Japan Squirms Out of Responsibility Yet Again

      July 07, 2015 13:05

      In a rare public admission, Japan acknowledged Sunday that Koreans were "forced to work against their will" at industrial sites in southern Japan built during the Meiji industrial revolution.

      The admission came in a meeting of the UNESCO World Heritage Committee in Bonn, Germany on Sunday that was to decide the inclusion of the industrial sites on the world cultural heritage list.

      Kuni Sato, Japan's ambassador to UNESCO, told the committee on Sunday, "There were a large number of Koreans and others who were brought against their will and forced to work under harsh conditions in the 1940s at some of the sites."

      The Korean government wanted to use the term "enforced work," but Japan opted to use "forced to work."

      But as soon as the industrial sites were included on the world heritage list, Japan's Foreign Minister Fumio Kishida backpedaled. "There is no change in Tokyo's stance that the issue of reparations has been fully and finally resolved in a 1965 bilateral pact with Seoul to normalize diplomatic ties," the minister was quoted as saying by Japanese media.

      In interpreting the statement added to the world heritage decision as a footnote, Kishida claimed that "forced to work" is different from "forced labor."

      The Abe administration is evidently hell-bent on continuing its whitewash of Tokyo's colonial and World War II atrocities. In order to hide the forced labor of Koreans at the industrial sites, Japan initially sought to list the industrial sites as active between 1850 and 1910. Japan annexed Korea in 1910.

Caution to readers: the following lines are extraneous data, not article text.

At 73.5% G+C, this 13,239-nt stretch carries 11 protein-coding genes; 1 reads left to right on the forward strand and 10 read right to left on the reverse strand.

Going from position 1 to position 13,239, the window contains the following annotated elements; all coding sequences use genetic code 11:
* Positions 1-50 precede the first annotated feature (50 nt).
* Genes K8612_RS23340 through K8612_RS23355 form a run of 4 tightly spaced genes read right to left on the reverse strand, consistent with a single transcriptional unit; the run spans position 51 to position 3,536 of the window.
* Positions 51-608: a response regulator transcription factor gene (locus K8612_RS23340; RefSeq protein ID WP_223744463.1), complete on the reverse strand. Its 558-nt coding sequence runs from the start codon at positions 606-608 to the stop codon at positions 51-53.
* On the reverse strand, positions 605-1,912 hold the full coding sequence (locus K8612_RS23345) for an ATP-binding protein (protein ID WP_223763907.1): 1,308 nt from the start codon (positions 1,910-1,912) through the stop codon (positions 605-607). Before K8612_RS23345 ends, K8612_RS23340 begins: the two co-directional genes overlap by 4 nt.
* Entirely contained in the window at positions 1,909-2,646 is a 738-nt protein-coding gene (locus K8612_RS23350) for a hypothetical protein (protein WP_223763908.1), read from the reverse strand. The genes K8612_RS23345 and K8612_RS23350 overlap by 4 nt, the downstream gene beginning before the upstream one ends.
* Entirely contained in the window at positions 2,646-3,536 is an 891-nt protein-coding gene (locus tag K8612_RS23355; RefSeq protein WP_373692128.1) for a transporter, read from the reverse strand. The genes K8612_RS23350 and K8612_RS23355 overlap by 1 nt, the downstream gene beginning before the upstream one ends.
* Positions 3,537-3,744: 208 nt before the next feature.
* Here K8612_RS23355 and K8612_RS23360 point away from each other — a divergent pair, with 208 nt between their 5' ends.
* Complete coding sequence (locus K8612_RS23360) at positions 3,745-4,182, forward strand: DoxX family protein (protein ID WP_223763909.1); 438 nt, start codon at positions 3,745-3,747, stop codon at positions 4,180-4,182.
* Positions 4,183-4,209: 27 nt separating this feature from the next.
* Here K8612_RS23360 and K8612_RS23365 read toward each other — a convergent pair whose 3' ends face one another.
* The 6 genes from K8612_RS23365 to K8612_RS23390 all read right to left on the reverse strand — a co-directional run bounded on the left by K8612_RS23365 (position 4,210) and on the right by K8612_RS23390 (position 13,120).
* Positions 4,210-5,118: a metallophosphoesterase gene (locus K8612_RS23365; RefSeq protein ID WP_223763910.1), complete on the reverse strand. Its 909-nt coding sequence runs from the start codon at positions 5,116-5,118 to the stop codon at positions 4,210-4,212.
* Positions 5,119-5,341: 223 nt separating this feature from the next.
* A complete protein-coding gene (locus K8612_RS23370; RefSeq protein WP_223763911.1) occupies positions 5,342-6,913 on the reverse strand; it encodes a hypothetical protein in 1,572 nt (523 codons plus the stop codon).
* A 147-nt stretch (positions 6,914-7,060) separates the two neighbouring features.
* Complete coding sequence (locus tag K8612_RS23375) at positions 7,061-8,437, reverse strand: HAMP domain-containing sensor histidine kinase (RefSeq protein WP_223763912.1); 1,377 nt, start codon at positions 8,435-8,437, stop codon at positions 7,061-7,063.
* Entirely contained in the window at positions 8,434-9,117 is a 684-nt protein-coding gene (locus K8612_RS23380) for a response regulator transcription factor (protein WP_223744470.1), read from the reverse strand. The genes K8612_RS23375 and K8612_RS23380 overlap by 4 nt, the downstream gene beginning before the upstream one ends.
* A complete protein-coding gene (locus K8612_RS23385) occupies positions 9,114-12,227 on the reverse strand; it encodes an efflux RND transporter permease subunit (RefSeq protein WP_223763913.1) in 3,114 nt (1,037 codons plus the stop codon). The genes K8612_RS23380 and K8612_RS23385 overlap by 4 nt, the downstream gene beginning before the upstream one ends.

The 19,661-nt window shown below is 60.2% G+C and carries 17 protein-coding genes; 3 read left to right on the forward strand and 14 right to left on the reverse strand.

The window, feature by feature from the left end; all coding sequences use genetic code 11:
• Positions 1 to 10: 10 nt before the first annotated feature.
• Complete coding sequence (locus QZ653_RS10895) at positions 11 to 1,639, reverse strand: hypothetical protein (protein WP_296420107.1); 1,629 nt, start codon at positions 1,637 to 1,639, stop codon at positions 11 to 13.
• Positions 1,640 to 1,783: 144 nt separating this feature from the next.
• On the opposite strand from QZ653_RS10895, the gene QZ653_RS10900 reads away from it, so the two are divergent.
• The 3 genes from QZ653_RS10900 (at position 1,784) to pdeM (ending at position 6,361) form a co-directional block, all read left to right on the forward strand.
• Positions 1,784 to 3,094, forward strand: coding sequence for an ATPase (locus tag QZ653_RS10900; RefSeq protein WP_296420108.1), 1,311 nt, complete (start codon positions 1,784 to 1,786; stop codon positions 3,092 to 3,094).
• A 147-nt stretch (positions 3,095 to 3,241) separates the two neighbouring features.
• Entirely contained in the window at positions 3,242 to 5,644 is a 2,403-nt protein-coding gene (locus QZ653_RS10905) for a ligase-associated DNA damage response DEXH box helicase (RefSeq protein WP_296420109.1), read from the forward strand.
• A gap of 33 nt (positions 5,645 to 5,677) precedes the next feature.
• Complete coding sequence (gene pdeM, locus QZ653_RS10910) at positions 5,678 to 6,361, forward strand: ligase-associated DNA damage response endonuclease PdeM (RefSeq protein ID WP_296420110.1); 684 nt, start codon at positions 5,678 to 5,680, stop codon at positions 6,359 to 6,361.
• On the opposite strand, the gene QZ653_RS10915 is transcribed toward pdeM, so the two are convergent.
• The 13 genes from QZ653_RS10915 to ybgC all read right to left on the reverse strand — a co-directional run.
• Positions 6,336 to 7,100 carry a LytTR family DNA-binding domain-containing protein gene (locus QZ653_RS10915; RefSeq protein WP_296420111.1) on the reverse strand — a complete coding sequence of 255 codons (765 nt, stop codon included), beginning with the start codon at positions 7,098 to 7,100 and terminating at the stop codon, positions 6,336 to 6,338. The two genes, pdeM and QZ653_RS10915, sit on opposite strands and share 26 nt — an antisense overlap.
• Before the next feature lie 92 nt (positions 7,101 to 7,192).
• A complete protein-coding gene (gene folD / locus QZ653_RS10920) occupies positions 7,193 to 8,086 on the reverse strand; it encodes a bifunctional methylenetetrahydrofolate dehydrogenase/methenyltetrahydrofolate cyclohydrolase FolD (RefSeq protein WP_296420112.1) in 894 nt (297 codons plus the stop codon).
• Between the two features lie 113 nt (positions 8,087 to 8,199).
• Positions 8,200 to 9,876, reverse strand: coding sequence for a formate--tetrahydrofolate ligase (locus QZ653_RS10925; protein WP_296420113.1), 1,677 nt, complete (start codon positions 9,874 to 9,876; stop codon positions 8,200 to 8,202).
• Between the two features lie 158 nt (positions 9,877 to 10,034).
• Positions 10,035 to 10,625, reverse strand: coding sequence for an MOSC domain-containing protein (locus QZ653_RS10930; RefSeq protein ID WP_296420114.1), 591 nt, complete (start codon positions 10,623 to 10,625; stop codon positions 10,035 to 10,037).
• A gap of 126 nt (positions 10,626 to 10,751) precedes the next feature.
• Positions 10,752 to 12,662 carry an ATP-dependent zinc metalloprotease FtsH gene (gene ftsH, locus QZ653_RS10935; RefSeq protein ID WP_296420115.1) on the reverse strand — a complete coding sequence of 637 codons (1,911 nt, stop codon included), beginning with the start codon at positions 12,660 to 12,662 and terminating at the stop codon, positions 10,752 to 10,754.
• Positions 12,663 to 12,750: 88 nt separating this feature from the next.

Seven of the 23 Meiji industrial sites that have been added to the world heritage list were scenes of forced labor. Some 58,000 Koreans were forced to work there, and 94 of them died toiling in horrendous conditions.

      One of them, Hashima Island, was also known as "Hell Island" because people who were dragged off to work in the mines there never came back.

      Korea and Japan had been engaged in tricky diplomacy to get Tokyo to admit the taint of forced labor on the Meiji industrial sites. That they had to argue about this at all highlights the abnormal relations between the two countries. As long as the Abe administration keeps up its deranged efforts to whitewash history, Seoul and Tokyo can never grow closer together.

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